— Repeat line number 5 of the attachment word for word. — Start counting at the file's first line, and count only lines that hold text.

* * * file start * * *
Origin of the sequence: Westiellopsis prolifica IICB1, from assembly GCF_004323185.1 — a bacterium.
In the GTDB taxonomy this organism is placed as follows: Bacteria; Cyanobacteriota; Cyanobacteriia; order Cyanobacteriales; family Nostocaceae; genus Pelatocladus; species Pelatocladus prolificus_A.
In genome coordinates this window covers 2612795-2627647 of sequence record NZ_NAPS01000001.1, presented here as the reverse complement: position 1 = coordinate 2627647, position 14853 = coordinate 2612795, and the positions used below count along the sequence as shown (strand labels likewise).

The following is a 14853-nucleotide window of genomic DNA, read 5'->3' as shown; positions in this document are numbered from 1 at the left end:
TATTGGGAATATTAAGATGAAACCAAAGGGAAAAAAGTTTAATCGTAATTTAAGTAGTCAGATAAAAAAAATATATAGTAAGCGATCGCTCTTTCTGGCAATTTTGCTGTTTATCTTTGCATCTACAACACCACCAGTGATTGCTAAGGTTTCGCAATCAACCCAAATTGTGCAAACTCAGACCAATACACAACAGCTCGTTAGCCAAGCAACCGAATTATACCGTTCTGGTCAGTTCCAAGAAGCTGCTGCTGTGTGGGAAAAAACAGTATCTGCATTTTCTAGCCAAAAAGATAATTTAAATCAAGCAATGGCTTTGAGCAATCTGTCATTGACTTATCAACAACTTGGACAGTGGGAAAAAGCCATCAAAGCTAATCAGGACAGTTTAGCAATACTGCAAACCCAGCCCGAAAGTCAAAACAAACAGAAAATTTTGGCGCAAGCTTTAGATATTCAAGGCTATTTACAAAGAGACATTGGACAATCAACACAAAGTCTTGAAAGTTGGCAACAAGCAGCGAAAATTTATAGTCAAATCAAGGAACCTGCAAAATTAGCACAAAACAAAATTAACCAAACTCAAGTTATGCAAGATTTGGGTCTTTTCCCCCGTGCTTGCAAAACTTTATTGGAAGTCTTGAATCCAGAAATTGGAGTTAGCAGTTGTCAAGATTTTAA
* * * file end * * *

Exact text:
TATTGGGAATATTAAGATGAAACCAAAGGGAAAAAAGTTTAATCGTAATTTAAGTAGTCAGATAAAAAAAATATATAGTAAGCGATCGCTCTTTCTGGCAATTTTGCTGTTTATCTTTGCATCTACAACACCACCAGTGATTGCTAAGGTTTCGCAATCAACCCAAATTGTGCAAACTCAGACCAATACACAACAGCTCGTTAGCCAAGCAACCGAATTATACCGTTCTGGTCAGTTCCAAGAAGCTGCTGCTGTGTGGGAAAAAACAGTATCTGCATTTTCTAGCCAAAAAGATAATTTAAATCAAGCAATGGCTTTGAGCAATCTGTCATTGACTTATCAACAACTTGGACAGTGGGAAAAAGCCATCAAAGCTAATCAGGACAGTTTAGCAATACTGCAAACCCAGCCCGAAAGTCAAAACAAACAGAAAATTTTGGCGCAAGCTTTAGATATTCAAGGCTATTTACAAAGAGACATTGGACAATCAACACAAAGTCTTGAAAGTTGGCAACAAGCAGCGAAAATTTATAGTCAAATCAAGGAACCTGCAAAATTAGCACAAAACAAAATTAACCAAACTCAAGTTATGCAAGATTTGGGTCTTTTCCCCCGTGCTTGCAAAACTTTATTGGAAGTCTTGAATCCAGAAATTGGAGTTAGCAGTTGTCAAGATTTTAA